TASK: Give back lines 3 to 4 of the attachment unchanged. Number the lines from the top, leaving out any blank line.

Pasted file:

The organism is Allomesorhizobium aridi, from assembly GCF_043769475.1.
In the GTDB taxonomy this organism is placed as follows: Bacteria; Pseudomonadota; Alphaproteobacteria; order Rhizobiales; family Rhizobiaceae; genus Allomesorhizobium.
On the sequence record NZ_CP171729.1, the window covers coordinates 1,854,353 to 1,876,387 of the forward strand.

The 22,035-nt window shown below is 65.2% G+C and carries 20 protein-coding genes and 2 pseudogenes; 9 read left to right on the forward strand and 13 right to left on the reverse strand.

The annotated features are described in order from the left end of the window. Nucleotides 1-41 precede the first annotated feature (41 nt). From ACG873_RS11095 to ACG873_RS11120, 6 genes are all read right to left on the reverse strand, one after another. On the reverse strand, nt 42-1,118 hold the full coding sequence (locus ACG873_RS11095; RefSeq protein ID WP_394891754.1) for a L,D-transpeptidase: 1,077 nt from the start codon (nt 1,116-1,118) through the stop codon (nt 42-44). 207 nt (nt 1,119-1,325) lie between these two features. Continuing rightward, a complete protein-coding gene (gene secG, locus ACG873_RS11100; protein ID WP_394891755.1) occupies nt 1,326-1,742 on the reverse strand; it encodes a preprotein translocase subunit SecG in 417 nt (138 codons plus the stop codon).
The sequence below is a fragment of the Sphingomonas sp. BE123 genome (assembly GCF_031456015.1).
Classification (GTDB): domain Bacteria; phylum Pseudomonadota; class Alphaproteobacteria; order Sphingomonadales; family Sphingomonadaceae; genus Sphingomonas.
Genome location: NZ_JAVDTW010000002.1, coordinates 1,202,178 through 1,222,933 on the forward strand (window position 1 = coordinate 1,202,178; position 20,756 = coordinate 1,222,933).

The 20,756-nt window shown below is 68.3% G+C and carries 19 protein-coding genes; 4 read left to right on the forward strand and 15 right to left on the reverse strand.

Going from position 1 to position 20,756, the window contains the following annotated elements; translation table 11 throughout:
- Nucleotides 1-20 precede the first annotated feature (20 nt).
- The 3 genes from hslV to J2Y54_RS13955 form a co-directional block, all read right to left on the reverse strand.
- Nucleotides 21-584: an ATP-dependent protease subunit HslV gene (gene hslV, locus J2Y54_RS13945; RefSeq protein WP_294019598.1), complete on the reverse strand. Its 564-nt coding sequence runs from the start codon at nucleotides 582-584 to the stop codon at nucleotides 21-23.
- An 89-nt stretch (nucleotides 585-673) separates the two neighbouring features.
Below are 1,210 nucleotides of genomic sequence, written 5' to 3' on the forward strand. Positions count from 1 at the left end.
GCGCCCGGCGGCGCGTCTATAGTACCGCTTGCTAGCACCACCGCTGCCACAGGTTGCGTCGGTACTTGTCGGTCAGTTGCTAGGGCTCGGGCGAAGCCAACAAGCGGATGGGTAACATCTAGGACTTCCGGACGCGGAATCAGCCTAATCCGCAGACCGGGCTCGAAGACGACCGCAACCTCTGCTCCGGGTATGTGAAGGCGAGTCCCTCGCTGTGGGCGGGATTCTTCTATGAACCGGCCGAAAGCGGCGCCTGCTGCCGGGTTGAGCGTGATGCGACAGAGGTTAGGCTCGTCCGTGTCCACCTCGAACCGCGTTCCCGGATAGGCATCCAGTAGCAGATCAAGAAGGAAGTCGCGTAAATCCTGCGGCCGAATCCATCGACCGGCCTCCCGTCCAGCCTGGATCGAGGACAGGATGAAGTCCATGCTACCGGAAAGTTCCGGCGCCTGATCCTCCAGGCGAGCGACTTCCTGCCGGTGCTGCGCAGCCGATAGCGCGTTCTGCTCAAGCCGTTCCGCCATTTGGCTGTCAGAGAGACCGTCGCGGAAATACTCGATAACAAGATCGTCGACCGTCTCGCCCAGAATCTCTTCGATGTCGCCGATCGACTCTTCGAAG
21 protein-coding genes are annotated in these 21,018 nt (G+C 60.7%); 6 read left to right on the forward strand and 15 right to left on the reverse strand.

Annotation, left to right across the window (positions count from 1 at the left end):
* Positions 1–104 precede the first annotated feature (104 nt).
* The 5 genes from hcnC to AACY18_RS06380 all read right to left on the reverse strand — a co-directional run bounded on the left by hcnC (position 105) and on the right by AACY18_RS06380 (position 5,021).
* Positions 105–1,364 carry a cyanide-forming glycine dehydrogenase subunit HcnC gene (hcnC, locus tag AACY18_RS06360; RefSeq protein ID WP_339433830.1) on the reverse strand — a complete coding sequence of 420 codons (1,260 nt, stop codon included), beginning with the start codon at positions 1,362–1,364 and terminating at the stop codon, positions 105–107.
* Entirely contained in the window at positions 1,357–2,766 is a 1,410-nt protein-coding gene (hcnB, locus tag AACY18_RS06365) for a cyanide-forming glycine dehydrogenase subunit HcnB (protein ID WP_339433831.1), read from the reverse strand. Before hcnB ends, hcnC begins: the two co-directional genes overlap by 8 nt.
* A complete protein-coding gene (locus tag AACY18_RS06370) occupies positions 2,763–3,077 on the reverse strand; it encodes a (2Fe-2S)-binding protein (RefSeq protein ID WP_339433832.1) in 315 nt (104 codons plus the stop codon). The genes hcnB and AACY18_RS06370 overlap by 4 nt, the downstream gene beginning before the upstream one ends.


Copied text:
On the sequence record NZ_CP171729.1, the window covers coordinates 1,854,353 to 1,876,387 of the forward strand.

The 22,035-nt window shown below is 65.2% G+C and carries 20 protein-coding genes and 2 pseudogenes; 9 read left to right on the forward strand and 13 right to left on the reverse strand.